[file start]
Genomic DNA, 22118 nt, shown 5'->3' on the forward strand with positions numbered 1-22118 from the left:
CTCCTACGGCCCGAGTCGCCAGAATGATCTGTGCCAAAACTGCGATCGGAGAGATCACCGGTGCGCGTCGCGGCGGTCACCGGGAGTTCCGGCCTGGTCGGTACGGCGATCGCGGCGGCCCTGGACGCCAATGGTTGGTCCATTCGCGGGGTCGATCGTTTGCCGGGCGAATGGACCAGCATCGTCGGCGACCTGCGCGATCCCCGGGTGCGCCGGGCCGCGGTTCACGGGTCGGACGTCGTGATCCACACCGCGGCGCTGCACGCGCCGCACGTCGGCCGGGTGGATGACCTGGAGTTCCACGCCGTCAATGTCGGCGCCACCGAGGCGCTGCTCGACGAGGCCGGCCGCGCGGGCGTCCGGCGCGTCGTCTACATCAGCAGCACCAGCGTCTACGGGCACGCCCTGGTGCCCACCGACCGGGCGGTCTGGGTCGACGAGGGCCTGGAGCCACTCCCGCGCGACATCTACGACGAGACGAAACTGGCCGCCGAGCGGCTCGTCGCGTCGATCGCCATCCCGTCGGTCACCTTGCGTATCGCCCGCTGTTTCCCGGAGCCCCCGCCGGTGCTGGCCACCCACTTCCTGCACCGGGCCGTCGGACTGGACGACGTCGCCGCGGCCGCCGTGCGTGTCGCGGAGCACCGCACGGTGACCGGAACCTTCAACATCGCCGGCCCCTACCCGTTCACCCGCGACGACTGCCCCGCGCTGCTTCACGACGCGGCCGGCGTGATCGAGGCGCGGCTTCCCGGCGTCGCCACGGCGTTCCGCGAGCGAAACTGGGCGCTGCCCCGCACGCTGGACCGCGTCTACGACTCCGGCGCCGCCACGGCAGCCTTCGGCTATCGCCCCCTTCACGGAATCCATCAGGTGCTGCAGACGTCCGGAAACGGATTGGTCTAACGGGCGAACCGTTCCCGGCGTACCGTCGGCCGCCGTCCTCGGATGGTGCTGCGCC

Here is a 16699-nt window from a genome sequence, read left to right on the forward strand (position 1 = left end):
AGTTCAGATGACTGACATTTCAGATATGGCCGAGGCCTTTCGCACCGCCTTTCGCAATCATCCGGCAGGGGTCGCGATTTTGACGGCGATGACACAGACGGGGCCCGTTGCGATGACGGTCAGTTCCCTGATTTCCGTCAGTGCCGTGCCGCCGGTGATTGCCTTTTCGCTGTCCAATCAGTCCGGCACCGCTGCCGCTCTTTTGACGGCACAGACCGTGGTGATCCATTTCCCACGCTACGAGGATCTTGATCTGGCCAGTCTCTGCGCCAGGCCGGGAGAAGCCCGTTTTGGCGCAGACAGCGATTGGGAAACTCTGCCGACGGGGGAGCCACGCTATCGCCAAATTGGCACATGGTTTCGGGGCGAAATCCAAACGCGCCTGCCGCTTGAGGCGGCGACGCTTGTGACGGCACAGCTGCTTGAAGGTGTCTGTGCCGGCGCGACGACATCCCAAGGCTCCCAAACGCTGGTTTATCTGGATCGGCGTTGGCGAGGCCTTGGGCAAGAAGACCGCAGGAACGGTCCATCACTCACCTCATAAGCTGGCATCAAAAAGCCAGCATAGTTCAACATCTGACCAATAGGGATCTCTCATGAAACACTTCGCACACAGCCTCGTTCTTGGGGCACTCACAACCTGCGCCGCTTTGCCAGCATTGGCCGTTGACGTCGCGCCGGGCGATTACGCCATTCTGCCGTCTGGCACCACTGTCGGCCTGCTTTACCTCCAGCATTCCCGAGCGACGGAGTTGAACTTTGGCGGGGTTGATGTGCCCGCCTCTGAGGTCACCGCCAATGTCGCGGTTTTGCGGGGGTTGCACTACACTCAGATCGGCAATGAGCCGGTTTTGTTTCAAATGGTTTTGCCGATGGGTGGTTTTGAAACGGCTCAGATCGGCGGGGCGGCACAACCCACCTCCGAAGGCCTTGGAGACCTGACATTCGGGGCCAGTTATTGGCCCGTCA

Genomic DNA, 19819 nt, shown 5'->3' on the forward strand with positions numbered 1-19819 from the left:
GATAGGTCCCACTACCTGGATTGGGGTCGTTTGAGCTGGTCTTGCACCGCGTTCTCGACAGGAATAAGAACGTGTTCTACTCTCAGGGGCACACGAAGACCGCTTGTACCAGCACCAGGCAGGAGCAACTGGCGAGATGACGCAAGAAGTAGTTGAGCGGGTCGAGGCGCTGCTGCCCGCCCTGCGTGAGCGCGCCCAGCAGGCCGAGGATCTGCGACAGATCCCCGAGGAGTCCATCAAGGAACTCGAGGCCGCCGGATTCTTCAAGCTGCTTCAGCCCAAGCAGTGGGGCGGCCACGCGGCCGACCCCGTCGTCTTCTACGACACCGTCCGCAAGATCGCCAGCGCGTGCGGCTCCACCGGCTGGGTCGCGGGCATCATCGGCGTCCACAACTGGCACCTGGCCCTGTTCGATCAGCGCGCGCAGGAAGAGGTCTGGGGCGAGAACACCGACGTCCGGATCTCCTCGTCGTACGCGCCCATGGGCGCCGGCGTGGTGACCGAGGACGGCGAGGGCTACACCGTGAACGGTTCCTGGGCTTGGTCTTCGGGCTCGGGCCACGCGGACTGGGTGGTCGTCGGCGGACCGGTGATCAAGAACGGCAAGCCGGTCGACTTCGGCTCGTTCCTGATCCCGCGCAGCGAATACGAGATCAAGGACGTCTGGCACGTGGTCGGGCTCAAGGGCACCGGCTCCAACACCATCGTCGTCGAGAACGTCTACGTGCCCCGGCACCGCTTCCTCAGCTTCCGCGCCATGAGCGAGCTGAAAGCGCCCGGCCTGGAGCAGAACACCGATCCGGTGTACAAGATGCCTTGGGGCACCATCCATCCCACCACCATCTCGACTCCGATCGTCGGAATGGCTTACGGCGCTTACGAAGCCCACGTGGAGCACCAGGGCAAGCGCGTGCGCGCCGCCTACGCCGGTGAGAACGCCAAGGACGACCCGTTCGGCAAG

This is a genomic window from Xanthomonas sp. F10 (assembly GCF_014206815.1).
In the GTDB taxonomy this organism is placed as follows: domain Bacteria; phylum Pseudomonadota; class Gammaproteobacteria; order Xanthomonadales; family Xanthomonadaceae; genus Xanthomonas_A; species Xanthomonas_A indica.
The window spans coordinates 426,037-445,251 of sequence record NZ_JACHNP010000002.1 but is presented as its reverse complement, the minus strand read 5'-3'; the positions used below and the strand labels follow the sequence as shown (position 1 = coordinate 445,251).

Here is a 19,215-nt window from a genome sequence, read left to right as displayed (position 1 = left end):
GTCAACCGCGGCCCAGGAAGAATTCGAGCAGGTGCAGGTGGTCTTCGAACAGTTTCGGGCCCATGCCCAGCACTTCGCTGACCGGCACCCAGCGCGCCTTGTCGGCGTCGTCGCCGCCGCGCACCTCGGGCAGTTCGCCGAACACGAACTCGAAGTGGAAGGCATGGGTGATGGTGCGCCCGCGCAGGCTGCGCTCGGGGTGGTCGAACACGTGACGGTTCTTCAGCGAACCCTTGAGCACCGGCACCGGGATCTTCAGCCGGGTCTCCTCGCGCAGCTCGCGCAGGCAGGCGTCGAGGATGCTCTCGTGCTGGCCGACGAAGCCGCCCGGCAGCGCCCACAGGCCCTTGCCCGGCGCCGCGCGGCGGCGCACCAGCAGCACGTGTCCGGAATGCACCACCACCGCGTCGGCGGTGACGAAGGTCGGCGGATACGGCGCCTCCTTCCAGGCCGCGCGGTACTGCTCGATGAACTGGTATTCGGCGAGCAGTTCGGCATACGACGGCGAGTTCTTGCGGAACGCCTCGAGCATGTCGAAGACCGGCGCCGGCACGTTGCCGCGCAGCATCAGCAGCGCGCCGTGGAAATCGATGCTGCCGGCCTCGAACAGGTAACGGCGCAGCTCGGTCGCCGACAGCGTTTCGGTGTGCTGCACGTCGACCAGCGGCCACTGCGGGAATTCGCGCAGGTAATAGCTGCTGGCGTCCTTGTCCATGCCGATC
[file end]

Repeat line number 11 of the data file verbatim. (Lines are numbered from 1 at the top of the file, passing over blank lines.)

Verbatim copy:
GTCAACCGCGGCCCAGGAAGAATTCGAGCAGGTGCAGGTGGTCTTCGAACAGTTTCGGGCCCATGCCCAGCACTTCGCTGACCGGCACCCAGCGCGCCTTGTCGGCGTCGTCGCCGCCGCGCACCTCGGGCAGTTCGCCGAACACGAACTCGAAGTGGAAGGCATGGGTGATGGTGCGCCCGCGCAGGCTGCGCTCGGGGTGGTCGAACACGTGACGGTTCTTCAGCGAACCCTTGAGCACCGGCACCGGGATCTTCAGCCGGGTCTCCTCGCGCAGCTCGCGCAGGCAGGCGTCGAGGATGCTCTCGTGCTGGCCGACGAAGCCGCCCGGCAGCGCCCACAGGCCCTTGCCCGGCGCCGCGCGGCGGCGCACCAGCAGCACGTGTCCGGAATGCACCACCACCGCGTCGGCGGTGACGAAGGTCGGCGGATACGGCGCCTCCTTCCAGGCCGCGCGGTACTGCTCGATGAACTGGTATTCGGCGAGCAGTTCGGCATACGACGGCGAGTTCTTGCGGAACGCCTCGAGCATGTCGAAGACCGGCGCCGGCACGTTGCCGCGCAGCATCAGCAGCGCGCCGTGGAAATCGATGCTGCCGGCCTCGAACAGGTAACGGCGCAGCTCGGTCGCCGACAGCGTTTCGGTGTGCTGCACGTCGACCAGCGGCCACTGCGGGAATTCGCGCAGGTAATAGCTGCTGGCGTCCTTGTCCATGCCGATC